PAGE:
randomguy wrote: ↑
Thu Dec 06, 2018 8:41 pm
willthrill81 wrote: ↑
Thu Dec 06, 2018 8:32 pm
The problem is that many (most?) pensions were underfunded due to overly optimistic return projections by those running them. The only solutions are to (1) reduce benefits, which may not be feasible, (2) increase current contributions, or (3) both.
The underfunded pensions i am aware of are result of a combo of
a) lack on contributions
b) benefit inflation because returns have been good
not optimistic returns.
B is sort of a freebie for ceos and politications because the cost doesnt show up until they are long gone
There are lots of fun ways to screw this up -
1) Prudence dictates that, if you're going to guarantee something with either the taxpayer or the PBGC as the backstop, you should be conservative when projecting costs for a given level of benefits, eg. assume 75th percentile longevity and 25th percentile returns or something like that. Or, you can lie to yourself or the public about the costs for a given level of benefits by assuming average-or-worse longevity for beneficiaries and average-or-[much-]better returns on investments from the outset.
2) Contracts can be written poorly, either by mistake or on purpose. So make sure there's a way for future beneficiaries to totally invalidate the assumptions baked into your plan with regards to the level of benefits that beneficiaries will receive by 'spiking' overtime over whatever period the salary on which benefits will be based is averaged.
3) Institutional investors have access to index funds with phenomenally low expense ratios from a variety of providers covering more or less all your bases - domestic and international equities, domestic and international nominal bonds, inflation-indexed fixed income securities, real estate, and so on. Eschew this Boglehead nonsense and instead hire some high-priced hedge fund managers to build complex and expensive portfolios that end up under-performing the market.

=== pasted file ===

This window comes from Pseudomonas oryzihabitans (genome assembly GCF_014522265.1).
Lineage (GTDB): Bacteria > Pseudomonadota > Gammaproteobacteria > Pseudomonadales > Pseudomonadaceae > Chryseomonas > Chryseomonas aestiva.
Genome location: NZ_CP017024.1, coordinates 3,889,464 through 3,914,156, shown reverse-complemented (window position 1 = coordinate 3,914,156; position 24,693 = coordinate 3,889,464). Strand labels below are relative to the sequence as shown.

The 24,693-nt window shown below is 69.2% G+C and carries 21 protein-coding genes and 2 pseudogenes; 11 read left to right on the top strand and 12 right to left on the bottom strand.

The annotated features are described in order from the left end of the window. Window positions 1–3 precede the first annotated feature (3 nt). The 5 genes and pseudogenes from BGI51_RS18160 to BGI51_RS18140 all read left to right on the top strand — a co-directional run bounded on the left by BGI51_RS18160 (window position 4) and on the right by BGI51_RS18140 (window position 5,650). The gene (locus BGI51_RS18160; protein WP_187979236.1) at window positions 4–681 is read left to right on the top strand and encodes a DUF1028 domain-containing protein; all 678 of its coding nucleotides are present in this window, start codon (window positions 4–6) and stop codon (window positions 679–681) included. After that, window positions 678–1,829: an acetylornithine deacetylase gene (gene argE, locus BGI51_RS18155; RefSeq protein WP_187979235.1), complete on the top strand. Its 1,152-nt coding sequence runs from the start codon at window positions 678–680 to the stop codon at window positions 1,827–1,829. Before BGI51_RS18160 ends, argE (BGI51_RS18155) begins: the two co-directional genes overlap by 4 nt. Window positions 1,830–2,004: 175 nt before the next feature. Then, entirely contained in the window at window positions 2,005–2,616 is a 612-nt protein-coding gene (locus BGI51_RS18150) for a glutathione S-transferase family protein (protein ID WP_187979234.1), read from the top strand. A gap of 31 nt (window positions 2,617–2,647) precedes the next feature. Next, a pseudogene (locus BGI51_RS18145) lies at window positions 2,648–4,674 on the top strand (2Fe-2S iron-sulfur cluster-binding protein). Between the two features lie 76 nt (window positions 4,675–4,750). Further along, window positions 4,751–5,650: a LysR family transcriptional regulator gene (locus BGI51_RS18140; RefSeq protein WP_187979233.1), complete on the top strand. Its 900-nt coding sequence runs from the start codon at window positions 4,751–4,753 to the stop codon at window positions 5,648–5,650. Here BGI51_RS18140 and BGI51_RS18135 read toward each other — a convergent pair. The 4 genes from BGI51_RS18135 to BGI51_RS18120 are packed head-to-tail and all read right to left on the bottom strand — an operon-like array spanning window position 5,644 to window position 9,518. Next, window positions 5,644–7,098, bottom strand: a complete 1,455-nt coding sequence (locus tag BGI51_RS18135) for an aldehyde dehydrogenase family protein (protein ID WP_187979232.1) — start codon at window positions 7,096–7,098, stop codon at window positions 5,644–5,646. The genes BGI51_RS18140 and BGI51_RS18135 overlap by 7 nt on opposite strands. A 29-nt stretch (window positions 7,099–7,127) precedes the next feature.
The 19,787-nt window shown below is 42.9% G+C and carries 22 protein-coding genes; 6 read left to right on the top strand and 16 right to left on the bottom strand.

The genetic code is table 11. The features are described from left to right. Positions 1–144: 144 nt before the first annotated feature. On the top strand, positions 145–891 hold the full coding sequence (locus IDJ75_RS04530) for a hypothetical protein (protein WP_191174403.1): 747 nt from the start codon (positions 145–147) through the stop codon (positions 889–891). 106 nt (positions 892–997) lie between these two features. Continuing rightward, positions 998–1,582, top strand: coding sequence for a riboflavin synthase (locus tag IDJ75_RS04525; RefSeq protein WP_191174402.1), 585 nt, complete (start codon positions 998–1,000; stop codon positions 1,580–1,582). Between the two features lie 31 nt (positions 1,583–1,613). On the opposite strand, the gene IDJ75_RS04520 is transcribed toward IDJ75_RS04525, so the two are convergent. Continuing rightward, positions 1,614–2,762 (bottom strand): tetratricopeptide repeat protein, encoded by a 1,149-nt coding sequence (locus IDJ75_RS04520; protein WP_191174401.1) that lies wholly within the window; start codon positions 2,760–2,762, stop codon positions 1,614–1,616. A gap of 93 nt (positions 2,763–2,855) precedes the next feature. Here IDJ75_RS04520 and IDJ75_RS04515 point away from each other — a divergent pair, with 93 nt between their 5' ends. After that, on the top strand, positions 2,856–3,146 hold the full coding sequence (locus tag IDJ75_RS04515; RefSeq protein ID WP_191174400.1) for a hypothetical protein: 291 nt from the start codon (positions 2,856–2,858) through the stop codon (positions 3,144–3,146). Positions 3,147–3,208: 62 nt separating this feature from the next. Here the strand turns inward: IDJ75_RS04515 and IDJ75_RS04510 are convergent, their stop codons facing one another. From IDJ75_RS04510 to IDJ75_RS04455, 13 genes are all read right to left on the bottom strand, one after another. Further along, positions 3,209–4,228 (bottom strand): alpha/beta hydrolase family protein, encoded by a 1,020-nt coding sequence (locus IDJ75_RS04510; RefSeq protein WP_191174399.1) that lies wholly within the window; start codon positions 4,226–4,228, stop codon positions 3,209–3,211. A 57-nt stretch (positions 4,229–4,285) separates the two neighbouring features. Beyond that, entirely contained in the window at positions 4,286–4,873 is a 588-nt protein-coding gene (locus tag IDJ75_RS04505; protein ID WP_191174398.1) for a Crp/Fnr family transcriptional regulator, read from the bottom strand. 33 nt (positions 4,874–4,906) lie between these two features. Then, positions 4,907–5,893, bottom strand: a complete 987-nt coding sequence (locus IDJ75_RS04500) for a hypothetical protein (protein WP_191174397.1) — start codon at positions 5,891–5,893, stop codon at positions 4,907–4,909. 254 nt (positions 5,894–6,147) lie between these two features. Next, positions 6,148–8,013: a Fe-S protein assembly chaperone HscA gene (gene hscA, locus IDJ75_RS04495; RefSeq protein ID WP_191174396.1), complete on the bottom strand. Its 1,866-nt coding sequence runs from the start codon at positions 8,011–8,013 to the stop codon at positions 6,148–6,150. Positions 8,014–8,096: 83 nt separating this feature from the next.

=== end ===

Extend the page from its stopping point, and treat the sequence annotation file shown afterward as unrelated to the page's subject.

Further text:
4) As you mentioned, you can look backward at a recent period of above-historical-average performance and project it forward indefinitely, using this projection to either revise contributions down or revise benefits up; CalPERS [in]famously did this in 1999.
5) During a recession when business income or tax receipts are low, 'raid' the pension fund (either directly with withdrawals or indirectly by omitting or cutting payments into the system).
Extra bonus points: guilt trip the next generation about how 'we' (they) can't break promises 'we' (actually we this time) made years before they were born, if they suggest anything other than 'us' (them) paying extra to make up for the shortfall.